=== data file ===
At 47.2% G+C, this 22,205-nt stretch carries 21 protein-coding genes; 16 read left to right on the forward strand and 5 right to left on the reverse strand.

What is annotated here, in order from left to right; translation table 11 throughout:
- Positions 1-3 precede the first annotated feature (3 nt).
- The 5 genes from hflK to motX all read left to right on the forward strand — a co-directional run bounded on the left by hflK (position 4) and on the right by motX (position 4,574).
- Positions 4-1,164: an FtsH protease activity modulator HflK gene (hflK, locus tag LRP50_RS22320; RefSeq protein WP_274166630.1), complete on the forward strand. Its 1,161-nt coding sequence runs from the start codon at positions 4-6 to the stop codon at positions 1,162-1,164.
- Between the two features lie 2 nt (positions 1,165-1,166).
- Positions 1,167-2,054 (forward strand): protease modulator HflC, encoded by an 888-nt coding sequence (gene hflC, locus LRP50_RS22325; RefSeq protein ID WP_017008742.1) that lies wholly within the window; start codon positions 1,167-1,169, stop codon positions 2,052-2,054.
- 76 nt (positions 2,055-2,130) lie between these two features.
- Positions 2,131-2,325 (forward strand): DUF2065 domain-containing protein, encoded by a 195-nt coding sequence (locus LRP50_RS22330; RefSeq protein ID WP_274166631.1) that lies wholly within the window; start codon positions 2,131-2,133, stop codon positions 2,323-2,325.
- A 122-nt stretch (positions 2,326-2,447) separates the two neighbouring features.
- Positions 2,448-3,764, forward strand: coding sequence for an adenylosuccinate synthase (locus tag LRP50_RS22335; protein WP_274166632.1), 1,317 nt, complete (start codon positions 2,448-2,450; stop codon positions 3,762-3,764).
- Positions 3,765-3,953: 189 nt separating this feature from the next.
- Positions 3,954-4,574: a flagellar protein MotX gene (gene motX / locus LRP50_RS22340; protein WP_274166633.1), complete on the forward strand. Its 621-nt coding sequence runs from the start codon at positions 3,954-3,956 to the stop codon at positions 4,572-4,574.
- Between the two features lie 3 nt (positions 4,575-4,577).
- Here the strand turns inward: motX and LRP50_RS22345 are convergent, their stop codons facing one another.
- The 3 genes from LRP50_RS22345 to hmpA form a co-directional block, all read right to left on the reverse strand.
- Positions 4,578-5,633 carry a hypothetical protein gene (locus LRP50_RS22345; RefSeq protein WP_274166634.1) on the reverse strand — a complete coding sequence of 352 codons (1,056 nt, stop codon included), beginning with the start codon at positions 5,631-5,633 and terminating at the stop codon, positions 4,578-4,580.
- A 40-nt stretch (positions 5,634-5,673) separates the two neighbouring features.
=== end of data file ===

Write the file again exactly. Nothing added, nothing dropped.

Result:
At 47.2% G+C, this 22,205-nt stretch carries 21 protein-coding genes; 16 read left to right on the forward strand and 5 right to left on the reverse strand.

What is annotated here, in order from left to right; translation table 11 throughout:
- Positions 1-3 precede the first annotated feature (3 nt).
- The 5 genes from hflK to motX all read left to right on the forward strand — a co-directional run bounded on the left by hflK (position 4) and on the right by motX (position 4,574).
- Positions 4-1,164: an FtsH protease activity modulator HflK gene (hflK, locus tag LRP50_RS22320; RefSeq protein WP_274166630.1), complete on the forward strand. Its 1,161-nt coding sequence runs from the start codon at positions 4-6 to the stop codon at positions 1,162-1,164.
- Between the two features lie 2 nt (positions 1,165-1,166).
- Positions 1,167-2,054 (forward strand): protease modulator HflC, encoded by an 888-nt coding sequence (gene hflC, locus LRP50_RS22325; RefSeq protein ID WP_017008742.1) that lies wholly within the window; start codon positions 1,167-1,169, stop codon positions 2,052-2,054.
- 76 nt (positions 2,055-2,130) lie between these two features.
- Positions 2,131-2,325 (forward strand): DUF2065 domain-containing protein, encoded by a 195-nt coding sequence (locus LRP50_RS22330; RefSeq protein ID WP_274166631.1) that lies wholly within the window; start codon positions 2,131-2,133, stop codon positions 2,323-2,325.
- A 122-nt stretch (positions 2,326-2,447) separates the two neighbouring features.
- Positions 2,448-3,764, forward strand: coding sequence for an adenylosuccinate synthase (locus tag LRP50_RS22335; protein WP_274166632.1), 1,317 nt, complete (start codon positions 2,448-2,450; stop codon positions 3,762-3,764).
- Positions 3,765-3,953: 189 nt separating this feature from the next.
- Positions 3,954-4,574: a flagellar protein MotX gene (gene motX / locus LRP50_RS22340; protein WP_274166633.1), complete on the forward strand. Its 621-nt coding sequence runs from the start codon at positions 3,954-3,956 to the stop codon at positions 4,572-4,574.
- Between the two features lie 3 nt (positions 4,575-4,577).
- Here the strand turns inward: motX and LRP50_RS22345 are convergent, their stop codons facing one another.
- The 3 genes from LRP50_RS22345 to hmpA form a co-directional block, all read right to left on the reverse strand.
- Positions 4,578-5,633 carry a hypothetical protein gene (locus LRP50_RS22345; RefSeq protein WP_274166634.1) on the reverse strand — a complete coding sequence of 352 codons (1,056 nt, stop codon included), beginning with the start codon at positions 5,631-5,633 and terminating at the stop codon, positions 4,578-4,580.
- A 40-nt stretch (positions 5,634-5,673) separates the two neighbouring features.